In 1998, as per the Centre for Aviation (CAPA), low cost carriers (LCCs) in Asia had “virtually zero” of the markets seat capacity. There were just two small LCCs in the whole of the Asia Pacific region. By 2018 LCCs accounted for 29% of seat capacity in the region and now have more than 50% of domestic capacity in seven Asian markets.
AirAsia began offering flights in 1996, heavily in debt, it was bought by Tony Fernandes and Kamarudin Meranun’s company Tune Air for one ringgit, around 26 US cents, in 2001. By 2002 AirAsia went from debts of $11 million to producing a profit. By 2013 AirAsia’s profits hit 168% year-on-year growth. The company is now an icon in the Asian low-cost carrier market and has been named the world’s best LCC for the past 11 years. Competition, however, is also growing and AirAsia and its market peers are increasingly discovering new business models.
Rapid growth fuelled by new middle-classes and a desire to travel
By early 2019, CAPA declared Asia Pacific the world’s largest LCC market and pointed to the rapid growth in the region. In 2009 there were still only 400 LCC aircraft, there are now 1,900 with a further 2,400 aircraft on order for Asia’s low cost carriers. The Asia Pacific region made up 35% of global LCC seats in 2018.
The Organisation for Economic Co-operation and Development (OECD) predicts the world’s middle-class population will reach 4.9 billion by 2030 and 66% of this population will reside in Asian countries. Bain & Company estimates 50 million new middle-class consumers from Indonesia, Malaysia, the Philippines, Thailand and Vietnam will add to Southeast Asia’s predicted $300 billion middle-class disposable income by 2022. China is now the world’s most powerful outbound tourist market, according to The Telegraph, increasing 10.5 million overseas trips in 2001 to 149.7 million by 2018.
Asia’s growing populations, growing wealth, new middle class, and hunger to travel is fuelling the success and emergence of low-cost carriers.
Intense competition and diversification
It’s not all easy flying across Asia’s aviation industry though. Competition is intense and internal economic pressures within some Asian countries as well as the US-China trade war and tariffs and tensions within the region have an impact.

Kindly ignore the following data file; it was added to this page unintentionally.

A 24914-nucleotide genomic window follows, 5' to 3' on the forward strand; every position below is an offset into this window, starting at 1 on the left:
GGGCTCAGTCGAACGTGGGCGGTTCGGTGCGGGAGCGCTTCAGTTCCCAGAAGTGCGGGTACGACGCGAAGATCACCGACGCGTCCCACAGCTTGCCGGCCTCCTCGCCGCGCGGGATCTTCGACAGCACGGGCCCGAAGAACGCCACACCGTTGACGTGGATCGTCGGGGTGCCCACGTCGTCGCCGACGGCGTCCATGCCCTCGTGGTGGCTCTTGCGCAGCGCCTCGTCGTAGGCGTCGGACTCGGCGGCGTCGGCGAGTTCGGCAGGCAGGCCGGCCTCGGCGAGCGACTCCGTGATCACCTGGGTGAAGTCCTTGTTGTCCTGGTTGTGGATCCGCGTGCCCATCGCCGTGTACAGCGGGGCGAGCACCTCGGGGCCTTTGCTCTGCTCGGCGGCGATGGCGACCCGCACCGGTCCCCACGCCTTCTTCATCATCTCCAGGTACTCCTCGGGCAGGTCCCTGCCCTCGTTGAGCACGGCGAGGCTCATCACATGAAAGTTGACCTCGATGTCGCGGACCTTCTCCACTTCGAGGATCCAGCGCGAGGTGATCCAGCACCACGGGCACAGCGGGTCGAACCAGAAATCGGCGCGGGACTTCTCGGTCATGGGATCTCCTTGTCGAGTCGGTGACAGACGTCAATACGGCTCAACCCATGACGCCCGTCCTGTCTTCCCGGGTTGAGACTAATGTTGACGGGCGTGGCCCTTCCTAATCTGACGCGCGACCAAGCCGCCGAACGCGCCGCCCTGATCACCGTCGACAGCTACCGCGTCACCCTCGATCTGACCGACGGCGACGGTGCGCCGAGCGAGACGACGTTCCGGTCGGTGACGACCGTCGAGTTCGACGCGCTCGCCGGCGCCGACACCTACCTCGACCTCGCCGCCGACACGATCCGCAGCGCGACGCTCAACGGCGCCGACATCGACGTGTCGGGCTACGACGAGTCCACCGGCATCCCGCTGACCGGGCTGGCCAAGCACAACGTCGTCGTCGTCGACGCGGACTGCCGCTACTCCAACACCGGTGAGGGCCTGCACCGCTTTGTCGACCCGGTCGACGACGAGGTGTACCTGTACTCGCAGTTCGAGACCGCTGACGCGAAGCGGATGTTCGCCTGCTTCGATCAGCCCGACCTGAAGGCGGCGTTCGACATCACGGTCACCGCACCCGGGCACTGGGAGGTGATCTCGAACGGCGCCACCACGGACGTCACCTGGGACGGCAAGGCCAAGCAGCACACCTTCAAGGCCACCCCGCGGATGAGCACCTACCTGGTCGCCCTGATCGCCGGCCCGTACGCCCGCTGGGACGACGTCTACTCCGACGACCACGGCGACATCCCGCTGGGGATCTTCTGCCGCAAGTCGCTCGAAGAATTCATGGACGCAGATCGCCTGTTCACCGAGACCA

A weaker South Korean economy, as per Nikkei Asian Review, as well as “excessive competition” is contributing to problems for South Korean carrier Asiana Airlines which is now looking for a buyer. Eight of South Korea’s carriers posted losses for the second quarter of 2019 and three new companies Air Premia, Aero K, and Fly Gangwon are set to enter the market.
AirAsia also saw its net profits plummet 95% in Q2 but the LCC pins this to prior-year losses connected to AirAsia India. The company says, “for the airline business, load factors for the rest of 2019 is expected to remain strong whilst fares are expected to hold following the first half trends.” It’s “positive” that overall financial results for 2019 will still be stronger than 2018.
AirAsia soon with own currency
AirAsia is looking to diversify, driving its digital and ancillary businesses which group CEO Tony Fernandes says has “the right foundations” and he expects the segments to eventually contribute “up to 70% to earnings,” as per Nikkei. The company hopes to become a one-stop travel and lifestyle platform including adding a payment platform, BigPay, which it hopes to roll out across Asia when it obtains its e-money license in Singapore.
Fernandes said AirAsia “can’t be a lifestyle brand without food,” speaking at the launch of its first fast food outlet. After success with its airline food it now aims to become the “first airline ever to commercialize food.” Under its RedBeat Ventures brand AirAsia will open five restaurants and franchise 100 cafes over the next five years. RedBeat Ventures is eyeing both the Southeast Asian market and looking to expand its restaurant business to London and New York.
New conglomerates, geographic markets, and consumer segments
Finance professor and ISTAT Aviation Appraiser David Yu, writing for Forbes in September, says Asia’s carriers “have been transforming themselves into conglomerates by adopting an expansive array of brands, strategies, operations and shareholding structures.” Instead of a single strategy, such as LCC or traditional full-service airline operation, many of Asia’s airlines are “turning themselves into groups” as they expand into new geographic markets and consumer segments.
As well as AirAsia, Asia’s leading airlines include Qantas, Singapore Airlines, Cathay Pacific, Lion Air, Air China, China Eastern, China Southern and HNA Group. AirAsia has developed a low-cost long-haul brand too; AirAsia X and it has a substantial presence in the aircraft leasing market.
Low Cost Carriers Asia: cautious forecasts for 2020
Lion Air has developed full-service or hybrid subsidiaries, Batik Air and Malindo Air. Qantas, traditionally full service, expanded with LCC brand Jetstar. Singapore Airlines founded LCC Scoot for medium and long-haul routes. Cathay Pacific has recently acquired LCC HK Express. China’s airlines, all traditionally full-service, are beginning to create low-cost brands such as China Eastern’s China United Airlines. And, HNA Group has interests in a number of smaller local LCCs.
Reuters, in November, warned Asian airlines were somewhat cautious over forecasts for 2020 as airline passenger growth fell in the first nine months of 2019 from 7.7% to 4.4% compared to the same period in 2018.
A drop in passengers could well fuel more diversification and new market moves amongst Asia’s carriers as well as a continuing price-war amongst the many LCCs vying for their share of the low-cost carrier market in Asia.